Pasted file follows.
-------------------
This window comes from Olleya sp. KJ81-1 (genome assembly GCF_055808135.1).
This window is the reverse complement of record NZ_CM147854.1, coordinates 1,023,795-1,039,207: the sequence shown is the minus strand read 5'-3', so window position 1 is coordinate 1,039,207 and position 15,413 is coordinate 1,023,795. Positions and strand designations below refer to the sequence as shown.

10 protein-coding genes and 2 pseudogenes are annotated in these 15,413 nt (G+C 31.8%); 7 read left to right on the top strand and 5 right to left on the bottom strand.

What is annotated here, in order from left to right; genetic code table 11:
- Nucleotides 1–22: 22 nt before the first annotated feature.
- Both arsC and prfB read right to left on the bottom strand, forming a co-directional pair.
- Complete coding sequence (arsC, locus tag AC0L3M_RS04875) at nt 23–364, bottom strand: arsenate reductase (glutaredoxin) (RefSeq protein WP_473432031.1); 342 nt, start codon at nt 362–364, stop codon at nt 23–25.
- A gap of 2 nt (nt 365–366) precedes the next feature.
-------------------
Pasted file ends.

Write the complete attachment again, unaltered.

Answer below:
This window comes from Olleya sp. KJ81-1 (genome assembly GCF_055808135.1).
This window is the reverse complement of record NZ_CM147854.1, coordinates 1,023,795-1,039,207: the sequence shown is the minus strand read 5'-3', so window position 1 is coordinate 1,039,207 and position 15,413 is coordinate 1,023,795. Positions and strand designations below refer to the sequence as shown.

10 protein-coding genes and 2 pseudogenes are annotated in these 15,413 nt (G+C 31.8%); 7 read left to right on the top strand and 5 right to left on the bottom strand.

What is annotated here, in order from left to right; genetic code table 11:
- Nucleotides 1–22: 22 nt before the first annotated feature.
- Both arsC and prfB read right to left on the bottom strand, forming a co-directional pair.
- Complete coding sequence (arsC, locus tag AC0L3M_RS04875) at nt 23–364, bottom strand: arsenate reductase (glutaredoxin) (RefSeq protein WP_473432031.1); 342 nt, start codon at nt 362–364, stop codon at nt 23–25.
- A gap of 2 nt (nt 365–366) precedes the next feature.